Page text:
Navigating Facebook’s Labyrinth of Privacy Options

Many of our clients find it difficult to embrace Facebook for their marketing, and even more difficult to let their employees use the service during work hours. We have heard them say that Facebook has become too complicated and that it presents too many security risks.

If you are not a regular Facebook user, but your company is using Facebook to communicate with clients and prospects, we suggest that you pass this on to your social media marketing manager. And if you are the person in charge of Facebook marketing at your company, then you may want to tuck away . And as you can see, Facebook’s Privacy settings have become very complicated. But this guide from The Wall Street Journal should help make sure that you get your settings adjusted just as you want them – at least until Facebook changes all its settings again!

If you’d like to learn more about how to leverage Facebook for your business, feel free to drop us a line.

Guide to Facebook's Privacy Options

Shorten a Web Link and See if People Care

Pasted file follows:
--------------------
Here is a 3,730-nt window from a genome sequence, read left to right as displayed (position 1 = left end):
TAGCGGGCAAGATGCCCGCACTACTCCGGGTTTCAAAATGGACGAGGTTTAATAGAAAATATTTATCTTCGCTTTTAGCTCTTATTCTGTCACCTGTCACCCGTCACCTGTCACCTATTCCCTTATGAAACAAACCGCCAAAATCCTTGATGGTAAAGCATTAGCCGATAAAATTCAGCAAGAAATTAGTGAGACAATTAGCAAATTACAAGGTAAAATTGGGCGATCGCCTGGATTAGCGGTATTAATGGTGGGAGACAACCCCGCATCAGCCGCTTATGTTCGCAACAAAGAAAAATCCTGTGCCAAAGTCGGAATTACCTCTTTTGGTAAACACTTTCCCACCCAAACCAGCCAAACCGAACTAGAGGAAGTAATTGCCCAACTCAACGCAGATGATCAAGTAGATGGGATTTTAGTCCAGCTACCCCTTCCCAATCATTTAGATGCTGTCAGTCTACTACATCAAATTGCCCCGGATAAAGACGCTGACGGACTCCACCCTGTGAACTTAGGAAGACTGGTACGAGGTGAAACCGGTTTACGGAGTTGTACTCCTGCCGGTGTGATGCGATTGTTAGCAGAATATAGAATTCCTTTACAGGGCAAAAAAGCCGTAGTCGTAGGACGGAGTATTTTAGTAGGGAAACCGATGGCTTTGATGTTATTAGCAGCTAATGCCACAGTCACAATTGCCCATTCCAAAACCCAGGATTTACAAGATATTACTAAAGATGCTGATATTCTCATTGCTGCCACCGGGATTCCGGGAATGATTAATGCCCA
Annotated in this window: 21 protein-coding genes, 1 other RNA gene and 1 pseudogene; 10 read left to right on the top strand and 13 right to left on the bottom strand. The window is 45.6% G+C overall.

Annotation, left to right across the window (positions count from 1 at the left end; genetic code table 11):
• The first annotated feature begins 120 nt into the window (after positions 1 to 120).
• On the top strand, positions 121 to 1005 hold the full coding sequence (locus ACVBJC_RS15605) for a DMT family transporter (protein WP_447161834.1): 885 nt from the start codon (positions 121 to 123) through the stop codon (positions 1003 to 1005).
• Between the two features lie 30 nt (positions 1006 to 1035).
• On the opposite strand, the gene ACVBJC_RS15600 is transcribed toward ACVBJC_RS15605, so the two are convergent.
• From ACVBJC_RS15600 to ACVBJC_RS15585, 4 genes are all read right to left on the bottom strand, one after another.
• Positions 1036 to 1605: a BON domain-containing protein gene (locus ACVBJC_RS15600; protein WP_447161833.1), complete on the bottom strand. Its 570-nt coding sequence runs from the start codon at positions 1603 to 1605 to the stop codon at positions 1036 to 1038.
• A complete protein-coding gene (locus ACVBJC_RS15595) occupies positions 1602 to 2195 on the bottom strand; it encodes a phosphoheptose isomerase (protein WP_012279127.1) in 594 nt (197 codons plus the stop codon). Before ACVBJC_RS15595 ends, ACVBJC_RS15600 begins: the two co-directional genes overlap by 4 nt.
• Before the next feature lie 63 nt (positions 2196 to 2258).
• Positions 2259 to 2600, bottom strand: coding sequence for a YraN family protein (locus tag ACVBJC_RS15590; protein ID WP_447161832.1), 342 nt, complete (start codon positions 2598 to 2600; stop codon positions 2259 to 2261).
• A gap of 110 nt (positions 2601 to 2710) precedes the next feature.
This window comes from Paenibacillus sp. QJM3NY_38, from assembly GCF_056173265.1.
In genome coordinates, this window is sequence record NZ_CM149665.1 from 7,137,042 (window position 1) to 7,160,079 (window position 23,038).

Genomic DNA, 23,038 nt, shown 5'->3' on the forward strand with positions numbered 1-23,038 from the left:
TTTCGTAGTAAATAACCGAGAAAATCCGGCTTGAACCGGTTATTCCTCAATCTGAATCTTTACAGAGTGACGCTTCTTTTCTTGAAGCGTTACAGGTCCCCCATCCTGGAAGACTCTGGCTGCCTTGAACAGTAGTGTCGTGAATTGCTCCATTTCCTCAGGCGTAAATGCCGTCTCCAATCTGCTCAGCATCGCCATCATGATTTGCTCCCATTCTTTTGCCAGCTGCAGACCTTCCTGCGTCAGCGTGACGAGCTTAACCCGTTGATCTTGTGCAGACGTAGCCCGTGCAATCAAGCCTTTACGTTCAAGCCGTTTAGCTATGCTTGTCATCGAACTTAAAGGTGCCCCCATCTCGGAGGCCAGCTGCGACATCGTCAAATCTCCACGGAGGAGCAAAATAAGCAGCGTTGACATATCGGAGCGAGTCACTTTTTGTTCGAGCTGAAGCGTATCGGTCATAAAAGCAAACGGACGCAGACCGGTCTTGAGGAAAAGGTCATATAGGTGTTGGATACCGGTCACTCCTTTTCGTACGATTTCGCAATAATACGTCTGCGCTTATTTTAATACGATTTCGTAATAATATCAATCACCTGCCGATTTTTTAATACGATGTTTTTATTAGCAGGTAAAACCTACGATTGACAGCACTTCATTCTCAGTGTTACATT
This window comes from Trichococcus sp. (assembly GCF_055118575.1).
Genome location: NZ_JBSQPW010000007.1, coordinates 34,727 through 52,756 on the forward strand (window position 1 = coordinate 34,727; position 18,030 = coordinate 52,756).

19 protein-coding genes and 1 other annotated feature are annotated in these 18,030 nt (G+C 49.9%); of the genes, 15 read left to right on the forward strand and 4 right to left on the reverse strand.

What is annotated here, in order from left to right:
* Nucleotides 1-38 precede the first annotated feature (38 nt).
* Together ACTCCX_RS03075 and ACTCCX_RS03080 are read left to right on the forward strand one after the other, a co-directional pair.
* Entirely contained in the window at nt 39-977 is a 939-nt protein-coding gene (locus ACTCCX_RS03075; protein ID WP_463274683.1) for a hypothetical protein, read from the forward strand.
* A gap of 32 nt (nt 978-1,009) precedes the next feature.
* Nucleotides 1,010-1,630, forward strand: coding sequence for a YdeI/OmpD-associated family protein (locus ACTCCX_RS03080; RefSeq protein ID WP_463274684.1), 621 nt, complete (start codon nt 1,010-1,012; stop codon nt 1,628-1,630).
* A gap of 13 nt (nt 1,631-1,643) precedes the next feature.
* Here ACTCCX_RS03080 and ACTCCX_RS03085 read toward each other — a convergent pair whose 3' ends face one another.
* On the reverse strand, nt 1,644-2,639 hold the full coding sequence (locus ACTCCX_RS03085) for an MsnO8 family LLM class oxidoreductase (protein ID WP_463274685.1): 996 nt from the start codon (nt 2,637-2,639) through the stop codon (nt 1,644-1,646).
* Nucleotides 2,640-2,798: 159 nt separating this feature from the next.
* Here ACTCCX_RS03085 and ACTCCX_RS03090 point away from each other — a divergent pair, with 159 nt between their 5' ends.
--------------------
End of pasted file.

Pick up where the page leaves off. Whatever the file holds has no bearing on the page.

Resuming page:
Coke or Pepsi?

Honda or Toyota?

Tiny URL or TR.IM?

Like many people, I have cut-and-pasted countless incredibly long Internet links into emails over the years and sent them to colleagues or friends or family when I wanted them to see an article I found. However, like many people, I would often have recipients of these emails reply to let me know they couldn’t reach the website I wanted them to see because the link I sent wouldn’t work anymore thanks to a line break in the email.

And like many, I was happy when URL shrinkers started becoming available. I started using TinyURL (http://tinyurl.com/) whenever I needed to shorten a URL for a twitter post or a facebook post. But I have since learned of other similar services that are actually an improvement on TinyURL.

No offense against it either, since TinyURL is a reliable free service. But there are other free URL shrinkers, like BudURL (http://budurl.com/) and TR.IM (http://tr.im/), that offer an extra benefit: built-in analytics so you can track how many people click on your shortened Internet link.

If you are interested in traffic data and finding out whether the links you pass on are valuable to your audience, consider using one of these URL shrinkers.